Alex Wurz, 1997
‘Bienvenue au Quebec’ (Welcome to Quebec) read a cheerful billboard on the Wall of Champions for many years, but it wasn’t to be a happy welcome to F1 for rookie Alex Wurz who, having been parachuted into a Benetton race seat when Gerhard Berger was ruled out through illness, punctuated his maiden F1 qualifying session with this hefty shunt into the barrier. “On my last lap, at the chicane, I did not notice some grass left on the track by the car which was preceding me and had left the track very slippery,” explained Wurz. “I drove on it, lost the control of the car and hit the wall. I feel fine but I am very disappointed with my performance.”
Jacques Villeneuve, 1997
Home favourite Jacques Villeneuve had finished a close second to Williams team mate Damon Hill in his first Grand Prix on home soil in 1996, but his attempts to go one better the following year were ruined when, running a close second to Michael Schumacher at the end of lap two, he lost the rear end of his FW19 through the final chicane. “I went into the corner a little bit fast and lost it – I made a beginner’s mistake, so it’s very annoying,” said the crestfallen Canadian. “This is going to be a hard one to swallow. There is no point to stop eating or lose sleep over it but it's going to be difficult to accept.”
Ralf Schumacher, 1999
The Wall of Champions was at its most merciless in 1999 when a whole host of cars were destroyed against its uncompromising concrete. Ralf Schumacher helped get the ball rolling when he lost control of his Williams and spun backwards into the barriers at high speed during qualifying - but he wouldn’t be the last to fall prey...
Damon Hill, 1999
When Ricardo Zonta crashed into the Wall of Champions on lap three of the ’99 race, little did he know that he’d be followed into retirement at the very same spot by no fewer than three world champions. “I made a mistake,” admitted Jordan’s Damon Hill, the first of the champs to fall. “The track was slippery but it was my mistake to have crashed. I wish I could blame the wall, but I can't!”
Michael Schumacher, 1999
15 laps after Hill’s wrecked Jordan had been cleared away, former nemesis Michael Schumacher handed Ferrari a big repair bill when he dipped his tyres off the racing line and slid helplessly into the wall. “This was clearly my mistake,” said a glum Schumacher afterwards. “I apologise to the team, who again did a great job this weekend. It was a shame because the car was working perfectly. I usually make one mistake a year. I hope that this incident was the last for the season.” Unfortunately for the German maestro, an even bigger shunt would follow in Great Britain, though on that occasion he was entirely blameless.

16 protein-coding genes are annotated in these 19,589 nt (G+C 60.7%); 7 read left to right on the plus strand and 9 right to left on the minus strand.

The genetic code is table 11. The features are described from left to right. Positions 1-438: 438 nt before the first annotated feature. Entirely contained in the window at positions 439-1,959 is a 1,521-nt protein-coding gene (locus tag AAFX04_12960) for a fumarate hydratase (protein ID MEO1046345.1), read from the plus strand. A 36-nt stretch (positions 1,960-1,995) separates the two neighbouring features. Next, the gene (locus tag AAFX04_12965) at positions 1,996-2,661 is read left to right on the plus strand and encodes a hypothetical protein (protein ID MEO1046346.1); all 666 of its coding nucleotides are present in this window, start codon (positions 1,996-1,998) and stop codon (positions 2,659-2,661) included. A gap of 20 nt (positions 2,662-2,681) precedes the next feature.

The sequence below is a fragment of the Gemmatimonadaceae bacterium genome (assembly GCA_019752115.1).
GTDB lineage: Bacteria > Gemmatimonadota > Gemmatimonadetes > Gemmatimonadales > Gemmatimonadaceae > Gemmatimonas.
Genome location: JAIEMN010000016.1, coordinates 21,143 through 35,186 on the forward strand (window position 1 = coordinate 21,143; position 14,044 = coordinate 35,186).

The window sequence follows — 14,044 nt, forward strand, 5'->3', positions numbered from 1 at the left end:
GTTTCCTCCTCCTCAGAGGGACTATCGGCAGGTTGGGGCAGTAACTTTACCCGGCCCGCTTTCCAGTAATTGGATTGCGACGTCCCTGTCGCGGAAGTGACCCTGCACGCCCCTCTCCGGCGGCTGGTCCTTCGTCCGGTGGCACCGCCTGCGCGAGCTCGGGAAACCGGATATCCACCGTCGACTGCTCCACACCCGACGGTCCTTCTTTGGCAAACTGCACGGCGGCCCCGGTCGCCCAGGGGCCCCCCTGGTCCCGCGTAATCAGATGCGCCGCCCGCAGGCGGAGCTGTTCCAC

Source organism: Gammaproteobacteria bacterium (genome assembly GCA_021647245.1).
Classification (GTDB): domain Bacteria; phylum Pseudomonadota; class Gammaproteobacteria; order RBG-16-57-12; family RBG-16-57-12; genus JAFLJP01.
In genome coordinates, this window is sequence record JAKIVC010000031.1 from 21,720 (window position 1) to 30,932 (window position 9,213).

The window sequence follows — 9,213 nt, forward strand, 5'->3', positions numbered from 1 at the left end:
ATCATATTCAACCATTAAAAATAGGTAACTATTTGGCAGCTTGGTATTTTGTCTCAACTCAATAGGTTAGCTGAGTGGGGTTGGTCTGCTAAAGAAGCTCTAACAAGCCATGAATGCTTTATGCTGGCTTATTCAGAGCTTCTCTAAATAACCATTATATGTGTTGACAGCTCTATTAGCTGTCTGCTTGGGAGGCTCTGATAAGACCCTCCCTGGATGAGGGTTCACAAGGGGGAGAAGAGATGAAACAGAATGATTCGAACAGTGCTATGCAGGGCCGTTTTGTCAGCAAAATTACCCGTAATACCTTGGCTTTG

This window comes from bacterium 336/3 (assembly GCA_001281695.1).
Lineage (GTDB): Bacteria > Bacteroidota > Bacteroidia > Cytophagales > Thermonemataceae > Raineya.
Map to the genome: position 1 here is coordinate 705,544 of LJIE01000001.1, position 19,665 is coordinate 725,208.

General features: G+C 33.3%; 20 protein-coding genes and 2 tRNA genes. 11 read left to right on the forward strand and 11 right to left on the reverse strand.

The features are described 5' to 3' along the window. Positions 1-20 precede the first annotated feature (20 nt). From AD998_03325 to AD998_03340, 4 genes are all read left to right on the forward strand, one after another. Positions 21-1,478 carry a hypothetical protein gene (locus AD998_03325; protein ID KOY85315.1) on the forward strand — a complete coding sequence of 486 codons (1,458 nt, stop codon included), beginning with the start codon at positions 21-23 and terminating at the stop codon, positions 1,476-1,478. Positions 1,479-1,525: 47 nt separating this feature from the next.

Jacques Villeneuve, 1999
Villeneuve’s ’97 encounter with the Wall of Champions had been more emotionally damaging than carbon fibre shredding, but the same couldn’t be said of his second trip into the barriers, which occurred two years after his first and just five laps after Schumacher’s similar shunt. “It was my mistake - I was simply going a little bit too fast,” admitted the BAR driver, who’d been running eighth. “There was a lot dirt down on the track at that point, it was easy to make a mistake and I lost control...”
Rubens Barrichello, 2001
Pushing hard to improve his grid slot in qualifying, Rubens Barrichello wrecked his Ferrari after a small error of judgement at the final chicane was punished in brutal fashion. “I finished up in the wall having jumped over the kerb - I think I went a bit over the limit,” the Brazilian later rued. “This was not one of my better days…”
Nick Heidfeld, 2001
Barrichello was not the only driver to pay the full price for hitting the kerbs too hard in qualifying in ‘01 - later in the session Nick Heidfeld was lucky to escape unscathed after planting his Sauber into the same barrier, and with even more force. “Unfortunately you have to push hard over the kerb in the last corner [to get a good lap time], and your landing position depends on luck. I got launched too high to be able to do anything about correcting the car, and I went into the wall.”
Jenson Button, 2005
Six years before his famous last-lap victory in Montreal, Jenson Button tested the strength of his BAR against Canada’s most famous barrier when he crashed out of third place. “It has been a disappointing end to what has been a very encouraging weekend,” said the deflated Briton afterwards. “I got onto the marbles in the hairpin, went a bit wide because the rear locked up and got the tyres dirty. When I got to the chicane, I had big understeer and hit the wall off the second kerb. It was completely my mistake and very frustrating because we were looking good.”
Sebastian Vettel, 2011
Reigning world champion Sebastian Vettel began the 2011 season in imperious fashion, winning five of the first six races, but he came down to earth with a bump at the seventh round in Canada when his usually nailed Red Bull got tail-happy at the final chicane during Friday practice and sent him spewing into the wall. Afterwards the German tried to play down the “low-speed” incident, but the damage was clear for all to see...
Bruno Senna, 2012
Some drivers go into the Wall of Champions head first, some tail first, but in 2012 Bruno Senna managed to do significant damage to both ends of his Williams after a double hit into the barrier during second practice. “I have limited experience of this circuit so today was about getting my eye in and seeing how far I can push the car,” explained Senna. “Obviously I pushed too hard…”